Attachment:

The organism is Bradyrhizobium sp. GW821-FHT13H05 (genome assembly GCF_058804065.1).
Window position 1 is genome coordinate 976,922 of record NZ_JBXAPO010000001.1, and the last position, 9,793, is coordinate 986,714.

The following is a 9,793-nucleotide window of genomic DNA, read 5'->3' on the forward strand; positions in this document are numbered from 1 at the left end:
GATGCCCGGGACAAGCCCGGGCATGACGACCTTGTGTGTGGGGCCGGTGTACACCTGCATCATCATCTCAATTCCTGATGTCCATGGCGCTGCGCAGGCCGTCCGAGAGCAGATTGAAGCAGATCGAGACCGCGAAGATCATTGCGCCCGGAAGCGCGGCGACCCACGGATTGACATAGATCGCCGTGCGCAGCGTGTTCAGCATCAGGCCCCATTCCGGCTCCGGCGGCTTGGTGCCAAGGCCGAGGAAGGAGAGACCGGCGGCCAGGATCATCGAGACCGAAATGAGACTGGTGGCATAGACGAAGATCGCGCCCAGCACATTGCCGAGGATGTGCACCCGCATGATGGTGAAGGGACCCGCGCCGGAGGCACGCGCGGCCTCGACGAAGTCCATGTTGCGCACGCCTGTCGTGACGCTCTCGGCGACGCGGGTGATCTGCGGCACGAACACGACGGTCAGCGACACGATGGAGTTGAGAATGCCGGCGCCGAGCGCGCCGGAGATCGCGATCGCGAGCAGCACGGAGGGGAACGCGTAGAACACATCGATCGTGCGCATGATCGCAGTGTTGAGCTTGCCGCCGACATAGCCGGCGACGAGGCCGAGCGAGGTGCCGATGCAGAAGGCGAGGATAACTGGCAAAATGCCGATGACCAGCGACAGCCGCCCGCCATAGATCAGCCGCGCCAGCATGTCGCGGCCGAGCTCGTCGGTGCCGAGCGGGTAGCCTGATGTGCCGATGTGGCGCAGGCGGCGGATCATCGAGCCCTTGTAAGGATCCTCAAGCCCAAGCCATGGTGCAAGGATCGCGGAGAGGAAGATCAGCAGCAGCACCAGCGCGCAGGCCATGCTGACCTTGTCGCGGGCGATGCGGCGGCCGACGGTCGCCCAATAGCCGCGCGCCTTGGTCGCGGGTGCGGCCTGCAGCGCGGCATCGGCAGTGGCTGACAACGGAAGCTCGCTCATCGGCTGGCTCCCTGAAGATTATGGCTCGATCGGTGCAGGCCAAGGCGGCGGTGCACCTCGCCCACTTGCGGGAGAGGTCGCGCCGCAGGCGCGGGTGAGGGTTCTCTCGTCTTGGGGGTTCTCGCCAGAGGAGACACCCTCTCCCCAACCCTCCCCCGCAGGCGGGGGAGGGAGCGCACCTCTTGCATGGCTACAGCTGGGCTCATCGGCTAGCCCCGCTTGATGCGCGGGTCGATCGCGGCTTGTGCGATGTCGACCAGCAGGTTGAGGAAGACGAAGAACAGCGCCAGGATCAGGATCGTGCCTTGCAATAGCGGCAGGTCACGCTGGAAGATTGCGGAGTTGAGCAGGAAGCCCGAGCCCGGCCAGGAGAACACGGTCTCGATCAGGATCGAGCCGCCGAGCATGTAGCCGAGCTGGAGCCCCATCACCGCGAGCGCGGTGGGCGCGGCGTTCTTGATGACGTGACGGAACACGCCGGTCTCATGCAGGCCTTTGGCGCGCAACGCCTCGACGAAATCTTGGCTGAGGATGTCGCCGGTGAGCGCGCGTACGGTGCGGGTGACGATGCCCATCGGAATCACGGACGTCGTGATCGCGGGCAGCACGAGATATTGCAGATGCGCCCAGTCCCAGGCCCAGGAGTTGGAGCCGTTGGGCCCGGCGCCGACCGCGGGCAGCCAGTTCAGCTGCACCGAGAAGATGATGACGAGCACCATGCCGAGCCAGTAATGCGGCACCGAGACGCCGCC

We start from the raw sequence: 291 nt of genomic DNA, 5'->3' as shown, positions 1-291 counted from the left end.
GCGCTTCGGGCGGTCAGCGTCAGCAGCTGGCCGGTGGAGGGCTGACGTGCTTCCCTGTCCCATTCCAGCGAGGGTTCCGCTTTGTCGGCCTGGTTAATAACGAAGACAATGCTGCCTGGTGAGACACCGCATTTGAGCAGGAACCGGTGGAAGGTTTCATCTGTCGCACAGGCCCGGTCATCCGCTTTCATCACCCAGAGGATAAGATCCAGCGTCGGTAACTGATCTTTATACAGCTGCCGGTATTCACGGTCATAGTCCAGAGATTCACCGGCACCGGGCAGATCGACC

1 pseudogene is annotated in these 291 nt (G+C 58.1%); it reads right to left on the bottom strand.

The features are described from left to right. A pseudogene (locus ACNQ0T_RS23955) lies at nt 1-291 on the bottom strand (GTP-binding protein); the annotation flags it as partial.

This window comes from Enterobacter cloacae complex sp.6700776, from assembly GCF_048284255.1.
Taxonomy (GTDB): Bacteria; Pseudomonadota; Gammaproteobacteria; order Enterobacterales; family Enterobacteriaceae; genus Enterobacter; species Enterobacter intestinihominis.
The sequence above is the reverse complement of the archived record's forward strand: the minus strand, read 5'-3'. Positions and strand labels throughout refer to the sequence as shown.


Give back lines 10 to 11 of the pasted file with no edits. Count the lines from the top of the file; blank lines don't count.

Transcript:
Taxonomy (GTDB): Bacteria; Pseudomonadota; Gammaproteobacteria; order Enterobacterales; family Enterobacteriaceae; genus Enterobacter; species Enterobacter intestinihominis.
The sequence above is the reverse complement of the archived record's forward strand: the minus strand, read 5'-3'. Positions and strand labels throughout refer to the sequence as shown.